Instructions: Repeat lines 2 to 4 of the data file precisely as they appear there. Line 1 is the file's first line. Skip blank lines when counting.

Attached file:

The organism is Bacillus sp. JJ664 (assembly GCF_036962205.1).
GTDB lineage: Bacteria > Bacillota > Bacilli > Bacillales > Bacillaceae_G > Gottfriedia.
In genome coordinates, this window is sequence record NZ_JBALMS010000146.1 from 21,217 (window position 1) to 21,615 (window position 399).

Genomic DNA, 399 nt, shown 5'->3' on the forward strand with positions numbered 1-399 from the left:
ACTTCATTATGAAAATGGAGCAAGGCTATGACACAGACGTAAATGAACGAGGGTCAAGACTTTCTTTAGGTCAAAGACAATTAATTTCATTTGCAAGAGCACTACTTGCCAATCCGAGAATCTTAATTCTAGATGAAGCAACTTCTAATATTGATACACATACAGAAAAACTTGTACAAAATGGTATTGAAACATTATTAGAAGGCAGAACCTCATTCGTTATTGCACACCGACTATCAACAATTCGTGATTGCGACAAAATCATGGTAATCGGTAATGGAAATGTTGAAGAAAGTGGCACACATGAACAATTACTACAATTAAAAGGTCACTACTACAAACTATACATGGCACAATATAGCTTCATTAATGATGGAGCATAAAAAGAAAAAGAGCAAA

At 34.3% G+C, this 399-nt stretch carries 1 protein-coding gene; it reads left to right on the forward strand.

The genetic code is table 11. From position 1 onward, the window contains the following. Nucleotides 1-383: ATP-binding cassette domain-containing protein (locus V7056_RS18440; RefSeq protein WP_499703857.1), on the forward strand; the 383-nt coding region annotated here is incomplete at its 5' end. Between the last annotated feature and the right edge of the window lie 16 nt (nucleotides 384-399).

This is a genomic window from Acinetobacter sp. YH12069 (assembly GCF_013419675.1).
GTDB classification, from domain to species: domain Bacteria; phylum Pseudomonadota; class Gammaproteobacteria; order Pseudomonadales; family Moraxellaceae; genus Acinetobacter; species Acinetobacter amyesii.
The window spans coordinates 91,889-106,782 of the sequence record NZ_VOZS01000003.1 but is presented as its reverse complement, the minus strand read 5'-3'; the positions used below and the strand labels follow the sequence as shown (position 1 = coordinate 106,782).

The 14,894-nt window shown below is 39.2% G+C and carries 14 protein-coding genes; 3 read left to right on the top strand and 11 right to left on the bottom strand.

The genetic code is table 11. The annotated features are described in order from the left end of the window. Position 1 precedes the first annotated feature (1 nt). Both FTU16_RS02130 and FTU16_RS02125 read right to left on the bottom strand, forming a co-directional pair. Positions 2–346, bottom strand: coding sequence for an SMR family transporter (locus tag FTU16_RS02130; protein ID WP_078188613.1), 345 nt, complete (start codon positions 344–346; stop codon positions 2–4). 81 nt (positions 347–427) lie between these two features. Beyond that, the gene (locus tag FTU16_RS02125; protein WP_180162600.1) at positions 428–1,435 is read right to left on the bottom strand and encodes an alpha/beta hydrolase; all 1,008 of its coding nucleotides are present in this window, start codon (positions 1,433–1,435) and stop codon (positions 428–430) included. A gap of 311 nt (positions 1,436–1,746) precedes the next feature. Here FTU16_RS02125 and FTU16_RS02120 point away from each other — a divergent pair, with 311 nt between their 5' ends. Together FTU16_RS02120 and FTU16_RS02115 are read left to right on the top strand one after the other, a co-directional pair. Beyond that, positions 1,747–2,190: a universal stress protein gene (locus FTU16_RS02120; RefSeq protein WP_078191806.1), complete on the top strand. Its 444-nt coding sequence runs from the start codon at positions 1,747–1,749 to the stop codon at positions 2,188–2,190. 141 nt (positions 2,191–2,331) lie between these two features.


GTDB lineage: Bacteria > Bacillota > Bacilli > Bacillales > Bacillaceae_G > Gottfriedia.
In genome coordinates, this window is sequence record NZ_JBALMS010000146.1 from 21,217 (window position 1) to 21,615 (window position 399).

Genomic DNA, 399 nt, shown 5'->3' on the forward strand with positions numbered 1-399 from the left: